Clean Automotive Technology
How Accumulators Work
The accumulators use nitrogen to keep the hydraulic fluid pressurized. When the fluid is pumped into an accumulator the nitrogen (N2) inside the accumulator is compressed. When all the hydraulic fluid is in an accumulator designed for high pressure side of an HHV, the pressure of the nitrogen reaches 5000 pounds per square inch (psi). If empty of fluid, the pressure of the nitrogen is about 2000 psi. The pressure of the nitrogen in the low pressure reservoir will vary from 60 psi when empty to 200 psi when full.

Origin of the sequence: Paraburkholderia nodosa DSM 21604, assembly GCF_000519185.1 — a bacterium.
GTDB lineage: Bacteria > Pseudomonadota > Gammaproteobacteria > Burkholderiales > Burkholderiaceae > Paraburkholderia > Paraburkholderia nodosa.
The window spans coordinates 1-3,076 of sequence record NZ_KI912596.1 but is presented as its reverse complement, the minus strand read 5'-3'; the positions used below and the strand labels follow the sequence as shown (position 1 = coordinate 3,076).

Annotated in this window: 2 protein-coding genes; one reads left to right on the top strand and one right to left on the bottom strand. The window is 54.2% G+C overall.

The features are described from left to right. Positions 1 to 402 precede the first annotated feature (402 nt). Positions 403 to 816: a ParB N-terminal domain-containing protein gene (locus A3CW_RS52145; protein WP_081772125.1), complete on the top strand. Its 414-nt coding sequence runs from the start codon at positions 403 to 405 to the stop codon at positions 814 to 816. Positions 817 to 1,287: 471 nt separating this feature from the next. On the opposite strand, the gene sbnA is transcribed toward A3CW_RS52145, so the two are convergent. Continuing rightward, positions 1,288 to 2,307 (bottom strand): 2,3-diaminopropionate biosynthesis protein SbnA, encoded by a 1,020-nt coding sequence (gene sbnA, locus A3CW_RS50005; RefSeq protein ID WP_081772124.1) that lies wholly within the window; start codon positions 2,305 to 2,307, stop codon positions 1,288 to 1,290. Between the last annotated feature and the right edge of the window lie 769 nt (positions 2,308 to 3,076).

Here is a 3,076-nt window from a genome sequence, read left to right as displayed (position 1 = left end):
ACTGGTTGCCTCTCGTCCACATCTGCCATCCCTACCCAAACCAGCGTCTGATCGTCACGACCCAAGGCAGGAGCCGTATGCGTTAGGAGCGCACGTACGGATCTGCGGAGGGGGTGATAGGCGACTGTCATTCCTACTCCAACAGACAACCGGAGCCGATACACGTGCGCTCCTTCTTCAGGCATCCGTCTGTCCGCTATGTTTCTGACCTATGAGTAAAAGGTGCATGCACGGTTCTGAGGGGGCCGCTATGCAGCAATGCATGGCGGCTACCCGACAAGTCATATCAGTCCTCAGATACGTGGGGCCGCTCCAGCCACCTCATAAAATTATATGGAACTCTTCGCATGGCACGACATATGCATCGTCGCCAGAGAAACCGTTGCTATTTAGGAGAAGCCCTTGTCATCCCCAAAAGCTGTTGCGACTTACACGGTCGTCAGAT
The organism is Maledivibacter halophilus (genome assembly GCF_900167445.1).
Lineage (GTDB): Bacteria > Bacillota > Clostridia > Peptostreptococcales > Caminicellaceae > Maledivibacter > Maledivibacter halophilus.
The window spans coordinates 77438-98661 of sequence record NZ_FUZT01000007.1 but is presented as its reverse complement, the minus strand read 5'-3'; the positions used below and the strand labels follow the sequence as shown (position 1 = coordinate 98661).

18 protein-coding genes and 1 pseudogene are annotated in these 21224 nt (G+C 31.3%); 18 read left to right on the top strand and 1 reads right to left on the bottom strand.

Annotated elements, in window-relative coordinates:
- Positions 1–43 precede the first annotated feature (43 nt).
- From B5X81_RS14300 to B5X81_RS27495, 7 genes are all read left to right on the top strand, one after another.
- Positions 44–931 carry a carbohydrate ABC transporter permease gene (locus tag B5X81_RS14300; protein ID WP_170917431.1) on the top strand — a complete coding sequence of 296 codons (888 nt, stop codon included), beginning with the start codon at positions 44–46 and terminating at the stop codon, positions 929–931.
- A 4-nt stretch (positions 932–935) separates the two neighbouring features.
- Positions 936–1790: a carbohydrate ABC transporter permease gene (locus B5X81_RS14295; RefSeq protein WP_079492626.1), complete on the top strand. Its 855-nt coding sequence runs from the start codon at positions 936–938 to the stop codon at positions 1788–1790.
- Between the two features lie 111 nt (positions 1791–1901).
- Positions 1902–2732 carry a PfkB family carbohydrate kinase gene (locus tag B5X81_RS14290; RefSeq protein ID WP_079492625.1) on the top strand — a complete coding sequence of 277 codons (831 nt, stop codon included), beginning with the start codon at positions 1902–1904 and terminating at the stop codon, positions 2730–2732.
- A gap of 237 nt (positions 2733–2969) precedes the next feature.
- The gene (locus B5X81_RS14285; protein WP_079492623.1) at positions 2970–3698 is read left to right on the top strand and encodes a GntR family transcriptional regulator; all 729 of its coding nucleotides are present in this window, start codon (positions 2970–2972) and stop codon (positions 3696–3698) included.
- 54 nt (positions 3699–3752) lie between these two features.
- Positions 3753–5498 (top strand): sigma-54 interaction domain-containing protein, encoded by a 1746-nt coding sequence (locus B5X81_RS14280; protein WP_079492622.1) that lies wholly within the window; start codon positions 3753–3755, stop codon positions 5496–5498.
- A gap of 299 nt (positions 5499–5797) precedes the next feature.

EPA has used two types of accumulators in their hydraulic hybrids:
Bladder Accumulator Type
In this type of accumulator hydraulic fluid compresses a nitrogen-filled bladder to create pressure. In HHVs, high pressure accumulators can operate between 2000 and 7000 pounds-per-square inch (psi).
Advantage: Highest efficiency with tests showing 97 percent energy retainment.
Disadvantage:Nitrogen will permeate the foam bladder material over time and need to be periodically recharged.
Piston Accumulator Type
In this type of accumulator, pressure is created when nitrogen is compressed in a thin-walled metal cylinder shell by the hydraulic fluid pushing on a metal piston.
Advantage: Virtually no nitrogen escapes so they will not have to be recharged.
Disadvantage: A bit heavier, and less efficient than the bladder model.